Taking A Closer Look at the Birth of the Mentoring by the Masters Trophy
The entire Mentoring by the Masters series is built upon honouring legacy and ensuring continuity of certain skills within the local landscape. Since inception of the programme, each selected mentor is presented with a hand-crafted, sculpted trophy at a special award ceremony at the close of each mentoring cycle. We thought it would be wonderful to highlight the artist tasked with crafting these trophies: Glendon Morris, a master in his own right in the area of metal work and carnival arts. As we countdown to this year’s Award Ceremony, let’s take a behind-the-scenes look at the birth of the Mentoring by the Masters trophy.
As noted by the concept artist, Daniella Carrington, in the award ceremony souvenir programmes from 2012 to present:
“…[this] award was inspired by the work of the late Ken Morris, who has contributed to the local art community and his aesthetic has had a great influence on its design.
The concept behind the design is to showcase how the processes of teaching and
learning allow for the continuity of knowledge. Two figures are portrayed as
equals, looking upwards, pursuing greatness and sharing in that experience, and this is indicative of what could come out of the Mentoring by the Masters programme, both for the mentors and the mentees. The design is figurative but not gender specific. The trophies are free standing three dimensional sculptures/structures crafted in Copper (metal) and placed on a wooden base with wooden accessory. The trophies stand fourteen (14) inches high. The Copper was sourced locally and the trophies were fashioned by Copper craftsman, Glendon Morris, the son of the late Ken Morris.”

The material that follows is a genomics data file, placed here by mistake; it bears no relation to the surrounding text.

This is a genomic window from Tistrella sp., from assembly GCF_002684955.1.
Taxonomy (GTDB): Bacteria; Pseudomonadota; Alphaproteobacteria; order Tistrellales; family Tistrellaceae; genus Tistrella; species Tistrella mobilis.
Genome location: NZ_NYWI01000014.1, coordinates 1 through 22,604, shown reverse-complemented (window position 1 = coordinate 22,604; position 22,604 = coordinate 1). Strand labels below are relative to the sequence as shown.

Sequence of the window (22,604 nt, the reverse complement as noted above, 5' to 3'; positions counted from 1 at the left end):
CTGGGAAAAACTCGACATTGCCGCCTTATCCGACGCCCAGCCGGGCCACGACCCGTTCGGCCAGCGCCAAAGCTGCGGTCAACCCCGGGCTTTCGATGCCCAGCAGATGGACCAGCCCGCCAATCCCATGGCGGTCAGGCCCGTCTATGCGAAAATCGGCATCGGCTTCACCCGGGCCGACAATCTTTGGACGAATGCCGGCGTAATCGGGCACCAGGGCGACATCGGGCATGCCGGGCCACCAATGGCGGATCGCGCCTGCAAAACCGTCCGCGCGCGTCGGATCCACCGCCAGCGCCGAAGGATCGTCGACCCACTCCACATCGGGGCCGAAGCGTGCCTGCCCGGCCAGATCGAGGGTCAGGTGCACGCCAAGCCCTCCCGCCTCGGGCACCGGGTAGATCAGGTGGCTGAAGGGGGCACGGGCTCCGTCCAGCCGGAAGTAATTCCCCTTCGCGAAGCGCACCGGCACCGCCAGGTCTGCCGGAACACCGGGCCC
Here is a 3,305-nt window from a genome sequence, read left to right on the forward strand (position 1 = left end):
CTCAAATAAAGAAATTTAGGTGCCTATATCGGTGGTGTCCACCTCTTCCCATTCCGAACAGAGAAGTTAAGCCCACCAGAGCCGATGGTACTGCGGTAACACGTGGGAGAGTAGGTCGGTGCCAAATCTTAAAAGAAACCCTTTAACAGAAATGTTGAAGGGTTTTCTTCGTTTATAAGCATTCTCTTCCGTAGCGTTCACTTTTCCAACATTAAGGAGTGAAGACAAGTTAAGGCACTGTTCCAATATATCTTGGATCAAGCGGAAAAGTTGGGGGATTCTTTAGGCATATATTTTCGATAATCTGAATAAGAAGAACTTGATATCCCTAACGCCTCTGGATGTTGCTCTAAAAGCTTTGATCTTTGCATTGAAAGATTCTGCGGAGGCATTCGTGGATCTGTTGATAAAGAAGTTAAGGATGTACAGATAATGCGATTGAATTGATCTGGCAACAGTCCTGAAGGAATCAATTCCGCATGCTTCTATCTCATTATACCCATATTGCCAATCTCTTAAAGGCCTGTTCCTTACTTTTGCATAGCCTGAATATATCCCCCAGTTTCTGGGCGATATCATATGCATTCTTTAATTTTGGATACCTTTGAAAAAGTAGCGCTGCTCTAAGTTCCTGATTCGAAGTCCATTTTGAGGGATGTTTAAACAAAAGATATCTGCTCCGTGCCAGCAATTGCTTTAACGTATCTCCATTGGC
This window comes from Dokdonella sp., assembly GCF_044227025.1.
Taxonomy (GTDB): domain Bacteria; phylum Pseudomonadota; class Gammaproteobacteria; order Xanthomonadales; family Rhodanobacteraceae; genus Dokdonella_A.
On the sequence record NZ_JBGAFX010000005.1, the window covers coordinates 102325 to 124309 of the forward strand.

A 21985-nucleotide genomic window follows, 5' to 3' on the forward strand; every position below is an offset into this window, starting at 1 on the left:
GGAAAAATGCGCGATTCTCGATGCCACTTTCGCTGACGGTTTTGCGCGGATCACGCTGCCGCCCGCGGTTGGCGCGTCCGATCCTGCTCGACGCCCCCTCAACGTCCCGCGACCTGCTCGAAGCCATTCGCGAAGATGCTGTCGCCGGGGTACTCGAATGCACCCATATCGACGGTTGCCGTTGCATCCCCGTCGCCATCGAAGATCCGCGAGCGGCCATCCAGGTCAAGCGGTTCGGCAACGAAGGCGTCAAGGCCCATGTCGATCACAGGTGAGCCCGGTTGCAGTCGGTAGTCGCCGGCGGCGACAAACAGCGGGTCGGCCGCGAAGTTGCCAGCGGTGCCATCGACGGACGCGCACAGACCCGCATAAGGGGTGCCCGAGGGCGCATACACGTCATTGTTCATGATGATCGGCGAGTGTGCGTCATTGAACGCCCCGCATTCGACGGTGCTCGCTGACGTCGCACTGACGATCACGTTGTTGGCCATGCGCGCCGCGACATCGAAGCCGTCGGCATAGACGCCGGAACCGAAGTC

Glendon Morris is the son of the late Ken Morris (1924–1992), one of Trinidad’s most sought-after metal-work and costume construction masters to date. The career of the self-taught Morris Senior spanned over three decades and included producing work for fellow masmen such as Peter Minshall, Stephen Lee Heung, fellow Belmont resident Jason Griffith and celebrated visual artist Carlisle Chang. Ken Morris’ repousse technique (hammering copper relief from the reverse side of the material) was unrivalled and has been passed down a generation to his son. Ken Morris’ contribution to Trinidad and Tobago arts and culture is well detailed in an interview published in Issue 65 of the Caribbean Beat Magazine.
As with his father, Glendon Morris learned his craft by a combination of regular apprenticeship at his father’s mas camp and self-experimentation. Copper work is the specialty skill that Morris brings to the creation of the Mentoring by the Masters trophy. A now fading architectural treasure across the island, a “gingerbread house” at 107B Belmont Circular Road is what has become the site of his workshop, previously the mas camp of his father. This also happens to be one of the listed sites of the Belmont Heritage and Musical Walk Project of the Remember When Institute of the Culture Division. We visited this very same workshop in July 2015 to get a glimpse of the master at work on this year’s trophies.
Glendon Morris is an accomplished cultural treasure and artist, with work produced for Peter Minshall, places as far as the embassy in Beijing, China, in addition to more recent years of traditional mas titles and accolades, and holding key advisory and executive roles for the National Carnival Bands Association.
The Mentoring by the Masters Programme is honoured to have the work of Glendon Morris at the forefront of our project.